Hi Kevin. I've heard the rumor you're reffering to, and it's actually already partly true, albeit via third-party developers with the help of recently introduced Apple tech.

Using Apple's AirPlay Mirroring, you can already play some games, like Real Racing 2 HD on your Apple TV-connected television, while controlling it on your iPad or iPhone 4S.

In this case, the games don't reside on the Apple TV, but it's easy to see how a similar system would work if Apple created an Apple television and opened it up to third-party apps.

Also, there's an app called Joypad that works with other third-party games to turn your iPhone or iPad touch into a controller for your iPad, which again, would translate nicely to an Apple televsion experience.

It would be awesome if Apple could integrate your entire entertainment system into apps? Like being able to control your audio receiver through an app, or play new video games through a PS3 app. .... Live streaming games?

This does indeed sound awesome, but I think what you're asking for here is a tall order. Especially when it comes to collaboration with gaming giants like Sony.

The fact is that Sony and Nintendo don't seem all that interested in making Apple a partner, and in fact probably aren't eager to give what's become one of their biggest competitors another leg up.

The idea of an app that controls your home theater receiver is a definite possibility, though. Already, Apple provides APIs to developers for use with third-party harware. And Logitech recently introduced something along those lines, with its Harmony Link device and the iOS app that goes with it.

I think if an Apple television uses a more open version of iOS, like the one found on iPhones and iPads, instead of the closed version on the current Apple TV, we'll definitely see third-party hardware hit the market that ties in via software and connectivity options like Bluetooth or maybe even USB.

I currently have the latest generation Apple TV and love it. I use it all the time. While it has its limitations, most new functionalities are only a software update away.  
 
What I am not convinced of though, is despite all this talk about a new iTV, what's the justification for building a whole new TV set around it? Why not just stick with the box itself?

That's an excellent question, and one I hear a lot about this device. Apple TV as it stands is very capable, as you say, and could gain a lot from a simple software update, in the same way it's already gained MLB, NBA and NHL live streaming.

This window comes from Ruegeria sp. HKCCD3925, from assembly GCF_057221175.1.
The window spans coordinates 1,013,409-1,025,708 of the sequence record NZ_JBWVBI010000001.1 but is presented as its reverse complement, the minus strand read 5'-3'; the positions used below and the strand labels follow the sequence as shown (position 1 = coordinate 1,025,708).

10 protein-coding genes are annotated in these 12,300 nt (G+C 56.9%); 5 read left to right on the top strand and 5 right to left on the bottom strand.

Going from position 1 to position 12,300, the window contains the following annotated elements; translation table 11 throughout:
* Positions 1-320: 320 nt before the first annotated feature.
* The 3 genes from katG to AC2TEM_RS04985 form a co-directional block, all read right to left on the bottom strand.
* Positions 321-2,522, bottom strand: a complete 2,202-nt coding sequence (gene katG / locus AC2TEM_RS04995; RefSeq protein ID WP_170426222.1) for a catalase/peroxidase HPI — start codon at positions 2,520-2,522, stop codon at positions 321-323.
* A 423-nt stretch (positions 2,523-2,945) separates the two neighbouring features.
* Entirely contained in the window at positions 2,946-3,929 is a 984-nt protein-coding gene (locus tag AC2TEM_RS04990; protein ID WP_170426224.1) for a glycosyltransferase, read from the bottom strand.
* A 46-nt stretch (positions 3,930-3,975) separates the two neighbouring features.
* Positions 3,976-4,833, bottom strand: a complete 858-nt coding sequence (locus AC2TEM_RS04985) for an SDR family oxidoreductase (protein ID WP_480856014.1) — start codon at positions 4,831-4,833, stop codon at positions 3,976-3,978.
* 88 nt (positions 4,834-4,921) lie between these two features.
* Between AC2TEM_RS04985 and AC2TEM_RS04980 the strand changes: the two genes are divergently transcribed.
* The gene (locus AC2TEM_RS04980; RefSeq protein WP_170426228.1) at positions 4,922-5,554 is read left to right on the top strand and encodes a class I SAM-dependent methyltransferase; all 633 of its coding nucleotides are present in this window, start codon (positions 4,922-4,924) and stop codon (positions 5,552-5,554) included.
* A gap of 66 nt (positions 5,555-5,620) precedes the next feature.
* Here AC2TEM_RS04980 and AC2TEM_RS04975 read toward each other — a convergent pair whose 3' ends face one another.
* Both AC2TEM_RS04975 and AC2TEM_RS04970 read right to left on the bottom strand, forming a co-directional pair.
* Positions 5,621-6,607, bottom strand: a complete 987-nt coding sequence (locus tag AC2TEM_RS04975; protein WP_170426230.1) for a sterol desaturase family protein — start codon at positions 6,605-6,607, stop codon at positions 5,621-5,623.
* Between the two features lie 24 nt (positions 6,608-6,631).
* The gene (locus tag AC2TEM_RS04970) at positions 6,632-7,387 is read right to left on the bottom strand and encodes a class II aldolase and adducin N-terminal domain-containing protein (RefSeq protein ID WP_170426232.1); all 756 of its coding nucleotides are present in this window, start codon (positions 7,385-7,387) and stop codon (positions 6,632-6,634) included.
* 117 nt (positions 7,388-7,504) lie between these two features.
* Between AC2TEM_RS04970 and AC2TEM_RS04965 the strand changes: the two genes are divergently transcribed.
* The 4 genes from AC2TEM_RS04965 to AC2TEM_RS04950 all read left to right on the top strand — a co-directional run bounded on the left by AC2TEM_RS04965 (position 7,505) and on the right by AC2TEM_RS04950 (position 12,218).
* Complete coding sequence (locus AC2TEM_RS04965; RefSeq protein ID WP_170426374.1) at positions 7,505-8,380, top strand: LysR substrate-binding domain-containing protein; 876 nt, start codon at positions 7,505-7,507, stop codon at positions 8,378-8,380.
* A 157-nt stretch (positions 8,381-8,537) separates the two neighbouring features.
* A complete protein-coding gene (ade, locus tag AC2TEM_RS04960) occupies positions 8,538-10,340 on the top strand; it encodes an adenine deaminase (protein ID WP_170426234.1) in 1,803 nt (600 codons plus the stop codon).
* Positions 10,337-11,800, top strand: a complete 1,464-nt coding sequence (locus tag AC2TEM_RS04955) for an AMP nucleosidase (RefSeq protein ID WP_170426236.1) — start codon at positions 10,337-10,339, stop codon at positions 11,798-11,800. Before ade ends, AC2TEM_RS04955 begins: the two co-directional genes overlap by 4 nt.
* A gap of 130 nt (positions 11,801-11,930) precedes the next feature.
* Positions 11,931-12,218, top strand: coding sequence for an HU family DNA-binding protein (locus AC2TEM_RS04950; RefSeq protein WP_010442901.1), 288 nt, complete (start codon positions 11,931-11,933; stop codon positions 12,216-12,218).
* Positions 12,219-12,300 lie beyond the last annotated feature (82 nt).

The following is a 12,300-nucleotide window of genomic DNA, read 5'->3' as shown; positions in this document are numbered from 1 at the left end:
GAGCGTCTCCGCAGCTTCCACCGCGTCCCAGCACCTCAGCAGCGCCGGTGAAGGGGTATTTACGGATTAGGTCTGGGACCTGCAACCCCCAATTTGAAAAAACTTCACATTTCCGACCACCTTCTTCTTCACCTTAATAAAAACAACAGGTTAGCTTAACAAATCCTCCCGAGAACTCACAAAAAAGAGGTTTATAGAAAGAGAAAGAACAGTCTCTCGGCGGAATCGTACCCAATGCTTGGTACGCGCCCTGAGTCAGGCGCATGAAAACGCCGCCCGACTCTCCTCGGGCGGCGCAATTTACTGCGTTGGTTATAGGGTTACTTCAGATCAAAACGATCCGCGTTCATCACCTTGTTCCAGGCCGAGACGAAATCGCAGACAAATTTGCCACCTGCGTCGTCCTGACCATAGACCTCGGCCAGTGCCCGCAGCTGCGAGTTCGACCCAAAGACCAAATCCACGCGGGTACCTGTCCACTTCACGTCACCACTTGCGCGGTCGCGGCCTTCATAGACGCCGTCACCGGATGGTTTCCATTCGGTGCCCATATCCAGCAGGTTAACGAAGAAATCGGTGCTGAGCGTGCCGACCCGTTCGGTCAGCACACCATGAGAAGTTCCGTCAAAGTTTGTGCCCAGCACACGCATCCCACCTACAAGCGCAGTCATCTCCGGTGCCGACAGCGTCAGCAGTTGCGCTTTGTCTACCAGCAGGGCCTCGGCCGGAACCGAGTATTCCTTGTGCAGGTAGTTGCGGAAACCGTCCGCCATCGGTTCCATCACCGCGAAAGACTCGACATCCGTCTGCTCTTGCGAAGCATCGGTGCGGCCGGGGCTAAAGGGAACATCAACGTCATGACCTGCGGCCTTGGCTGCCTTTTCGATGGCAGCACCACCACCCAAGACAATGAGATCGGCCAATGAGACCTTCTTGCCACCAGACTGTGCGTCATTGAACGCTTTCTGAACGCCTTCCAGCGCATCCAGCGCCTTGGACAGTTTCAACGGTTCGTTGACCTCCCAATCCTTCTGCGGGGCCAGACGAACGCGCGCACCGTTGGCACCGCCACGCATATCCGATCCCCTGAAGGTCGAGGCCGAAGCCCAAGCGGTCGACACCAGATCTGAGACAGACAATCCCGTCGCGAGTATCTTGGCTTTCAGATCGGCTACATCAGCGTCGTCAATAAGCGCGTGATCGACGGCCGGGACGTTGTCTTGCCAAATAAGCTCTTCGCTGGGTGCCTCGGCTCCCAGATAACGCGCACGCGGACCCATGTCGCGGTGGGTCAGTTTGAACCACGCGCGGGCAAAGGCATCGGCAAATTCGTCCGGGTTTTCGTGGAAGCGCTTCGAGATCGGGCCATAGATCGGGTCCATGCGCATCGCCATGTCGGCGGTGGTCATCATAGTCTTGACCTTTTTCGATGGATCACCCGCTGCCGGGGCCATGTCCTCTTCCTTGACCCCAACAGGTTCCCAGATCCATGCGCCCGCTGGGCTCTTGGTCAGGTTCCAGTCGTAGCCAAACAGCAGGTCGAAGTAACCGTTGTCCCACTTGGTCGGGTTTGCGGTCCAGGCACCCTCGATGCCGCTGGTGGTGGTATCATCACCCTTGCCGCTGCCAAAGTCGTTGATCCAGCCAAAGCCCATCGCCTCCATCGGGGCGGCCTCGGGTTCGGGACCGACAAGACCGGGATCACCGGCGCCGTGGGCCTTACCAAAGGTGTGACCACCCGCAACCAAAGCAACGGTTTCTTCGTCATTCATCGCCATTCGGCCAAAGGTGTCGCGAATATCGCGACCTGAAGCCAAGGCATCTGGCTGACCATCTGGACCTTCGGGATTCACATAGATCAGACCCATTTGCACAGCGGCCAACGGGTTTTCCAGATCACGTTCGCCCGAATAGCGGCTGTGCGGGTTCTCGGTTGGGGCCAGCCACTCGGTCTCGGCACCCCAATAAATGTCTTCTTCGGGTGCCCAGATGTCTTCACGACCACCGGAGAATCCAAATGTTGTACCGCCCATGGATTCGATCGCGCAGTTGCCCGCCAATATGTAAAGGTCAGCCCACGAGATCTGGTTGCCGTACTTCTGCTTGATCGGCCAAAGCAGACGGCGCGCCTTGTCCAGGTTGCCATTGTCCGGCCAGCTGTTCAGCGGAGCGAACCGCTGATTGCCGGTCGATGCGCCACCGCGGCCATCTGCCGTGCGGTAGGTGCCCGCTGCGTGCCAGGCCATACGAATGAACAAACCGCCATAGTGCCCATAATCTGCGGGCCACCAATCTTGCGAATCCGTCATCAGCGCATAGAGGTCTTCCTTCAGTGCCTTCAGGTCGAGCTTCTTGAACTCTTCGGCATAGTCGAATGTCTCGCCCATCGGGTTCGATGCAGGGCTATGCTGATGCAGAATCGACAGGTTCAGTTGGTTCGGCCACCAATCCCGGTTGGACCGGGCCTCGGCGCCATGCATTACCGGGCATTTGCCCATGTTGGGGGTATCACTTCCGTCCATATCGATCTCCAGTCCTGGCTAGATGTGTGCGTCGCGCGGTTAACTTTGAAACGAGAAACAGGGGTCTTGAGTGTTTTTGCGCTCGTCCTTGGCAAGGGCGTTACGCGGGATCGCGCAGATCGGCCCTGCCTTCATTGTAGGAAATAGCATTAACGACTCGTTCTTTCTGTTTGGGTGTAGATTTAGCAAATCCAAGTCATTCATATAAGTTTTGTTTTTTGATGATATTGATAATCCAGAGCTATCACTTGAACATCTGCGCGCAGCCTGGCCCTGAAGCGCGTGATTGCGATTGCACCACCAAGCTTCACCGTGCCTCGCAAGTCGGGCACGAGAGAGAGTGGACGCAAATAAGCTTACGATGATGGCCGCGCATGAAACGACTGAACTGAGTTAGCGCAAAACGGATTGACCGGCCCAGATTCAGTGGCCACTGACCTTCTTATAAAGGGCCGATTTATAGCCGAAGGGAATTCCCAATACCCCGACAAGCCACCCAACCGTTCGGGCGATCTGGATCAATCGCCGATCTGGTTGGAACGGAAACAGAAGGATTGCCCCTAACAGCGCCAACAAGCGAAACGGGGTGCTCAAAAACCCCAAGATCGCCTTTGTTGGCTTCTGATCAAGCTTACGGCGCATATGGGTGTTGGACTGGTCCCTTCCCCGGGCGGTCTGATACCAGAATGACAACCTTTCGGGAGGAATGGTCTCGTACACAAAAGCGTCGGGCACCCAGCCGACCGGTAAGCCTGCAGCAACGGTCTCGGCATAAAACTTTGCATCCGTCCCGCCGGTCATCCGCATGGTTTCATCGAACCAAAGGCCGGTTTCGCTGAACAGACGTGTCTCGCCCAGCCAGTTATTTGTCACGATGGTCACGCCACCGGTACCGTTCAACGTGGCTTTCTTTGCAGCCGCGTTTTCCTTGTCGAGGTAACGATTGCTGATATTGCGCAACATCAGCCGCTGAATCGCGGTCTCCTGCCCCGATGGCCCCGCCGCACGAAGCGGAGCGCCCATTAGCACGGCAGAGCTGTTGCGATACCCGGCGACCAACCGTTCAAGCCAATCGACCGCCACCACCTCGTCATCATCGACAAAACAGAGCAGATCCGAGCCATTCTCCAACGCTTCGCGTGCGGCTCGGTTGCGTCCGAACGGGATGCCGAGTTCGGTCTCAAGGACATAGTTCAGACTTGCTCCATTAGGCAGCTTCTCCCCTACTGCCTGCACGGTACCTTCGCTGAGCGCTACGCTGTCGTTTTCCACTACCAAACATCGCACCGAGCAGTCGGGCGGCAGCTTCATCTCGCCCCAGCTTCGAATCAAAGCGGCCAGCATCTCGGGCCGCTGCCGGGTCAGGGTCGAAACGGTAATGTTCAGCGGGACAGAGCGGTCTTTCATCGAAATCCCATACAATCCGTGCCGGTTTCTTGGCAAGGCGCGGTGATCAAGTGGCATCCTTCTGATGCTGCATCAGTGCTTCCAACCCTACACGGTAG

But to continue developing just the box goes against Apple's desire to control the whole product experience, from end to end.

Apple would likely want to make its own TV because, as it has shown with the iPhone 4S, the iPad, its Mac computers, and its Cinema Displays themselves, the screen is a hugely important element when it comes to audio/visual products.

Developing its own television lets it control that very important aspect of the product, which actually, for a television, is the primary component. If Apple can create a screen for its television that is as good or better as the ones it uses in other devices, that alone will be a major draw for potential customers.

Thanks everyone, those were great questions about a product that, while exciting is still largely a mystery.

In closing, I'd just like to point out a few more considerations Apple likely needs to take into account when delivering a successful and appealing Apple TV.

Such a product has to live up to the vision Joshua Topolsky described to be truly distruptive in the industry, by providing a la carte content via apps, but it also needs to not be too different, and allow users access to live broadcasts, too.

Apple has shown that it can bring content partners on board with apps that show TV content on mobile devices, and then even on existing television sets through AirPlay and the current Apple TV. Those are all good steps towards making the idea of apps as channels palatable to content providers, but it doesn't mean they'll play nice just yet.

Content deals are the key to Apple's success. And it has shown that it can swing those deals even when they seem unlikely with other industries, so there's a good chance that'll happen here, too, but don't expect it to happen overnight.

In This Chat
Darrell Etherington
Darrell is a professional blogger, writer and editor, with an M.A. in English Literature and Creative Writing from the University of Windsor. He has covered Apple and remote work technologies for GigaOM for the past three years. Before that, he worked at SBR Global in Toronto as a consultant, primarily advising clients on web-based technical projects. He is currently based in Toronto, Ontario, Canada.